Sir Issac Newton
Ptolemy was a great astronomer and mathematician. His astronomical theories and explanations however did not influence the study of the Sun for good but for evil. His wrong ideas dominated scientific thought until the 16th century.
Little is known of Ptolemy's early life. He was probably born in Greece, but nobody knows for sure. His real name, Claudius Ptolemaeus, tells us all that we know for certain about him. "Ptolemaeus" means he was a resident of Egypt, and "Claudius" signifies Roman citizenship. That is very confusing so most people assume he had dual-citizenship. Some sources say that he lived and worked in Alexandria, Egypt for most of his life.
Ptolemy's earliest and most famous work, was named "The Almagest". In this work, Ptolemy proposed the idea that accounted mathematically for the "motions of the planets, Sun, and moon against the un-moving stars". Ptolemy began the piece by saying that he accepted the generally believed theory that the earth did not move but was the center of the universe. According to him the planets and stars supposedly moved around the Earth in continuous perfectly round orbits. He then tried to explain why the planets at times appeared to travel backwards. He proposed that the planets, Sun, and moon moved in small circles around much larger circles in which the earth was centered. This theory had many holes in it but became generally accepted and it set back Sun research many centuries.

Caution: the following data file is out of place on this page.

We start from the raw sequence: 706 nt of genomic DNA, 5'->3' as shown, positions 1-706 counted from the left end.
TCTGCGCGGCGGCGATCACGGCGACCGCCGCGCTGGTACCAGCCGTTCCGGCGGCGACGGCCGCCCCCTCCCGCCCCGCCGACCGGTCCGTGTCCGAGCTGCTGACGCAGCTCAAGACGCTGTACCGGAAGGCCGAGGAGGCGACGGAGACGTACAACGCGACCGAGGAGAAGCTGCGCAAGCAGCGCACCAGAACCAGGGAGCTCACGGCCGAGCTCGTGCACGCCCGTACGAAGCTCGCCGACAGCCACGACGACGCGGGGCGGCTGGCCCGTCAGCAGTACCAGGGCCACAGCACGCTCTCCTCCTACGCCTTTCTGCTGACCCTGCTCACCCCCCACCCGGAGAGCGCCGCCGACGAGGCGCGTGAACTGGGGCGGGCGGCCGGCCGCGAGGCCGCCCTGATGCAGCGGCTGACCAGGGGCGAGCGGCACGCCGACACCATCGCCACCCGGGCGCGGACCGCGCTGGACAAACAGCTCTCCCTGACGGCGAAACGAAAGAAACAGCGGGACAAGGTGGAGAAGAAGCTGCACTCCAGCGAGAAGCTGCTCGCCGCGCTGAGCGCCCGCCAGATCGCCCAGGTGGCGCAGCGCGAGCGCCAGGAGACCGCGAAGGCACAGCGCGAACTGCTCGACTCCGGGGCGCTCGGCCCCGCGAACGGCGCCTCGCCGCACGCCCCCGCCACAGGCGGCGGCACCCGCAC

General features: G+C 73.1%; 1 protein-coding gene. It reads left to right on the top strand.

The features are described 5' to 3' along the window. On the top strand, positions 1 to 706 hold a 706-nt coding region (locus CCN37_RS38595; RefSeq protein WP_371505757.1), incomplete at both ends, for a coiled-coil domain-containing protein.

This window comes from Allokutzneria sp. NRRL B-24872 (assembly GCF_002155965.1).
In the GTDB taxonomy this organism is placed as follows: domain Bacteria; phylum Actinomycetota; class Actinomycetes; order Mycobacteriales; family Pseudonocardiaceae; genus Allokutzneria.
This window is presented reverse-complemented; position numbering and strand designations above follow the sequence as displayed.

In the 16th century Nicolaus Copernicus rejected Ptolemy's system and developed his own "Earth is the center solar system" theory. His theory correctly stated that the Sun was located at the center of the solar system.
Ptolemy also advanced the study of trigonometry and wrote a world atlas called, "Ptolemy's Geography", which charts the world as it was commonly viewed during his time. Because of substantial errors his atlas set mankind back in its understanding of geography as well. Incorrect proportions and lack of reliable information influenced map makers for hundreds of years.
©Copyright 1998 Elizabeth
Beckett, Holly Bernitt, and Vishwa Chandra.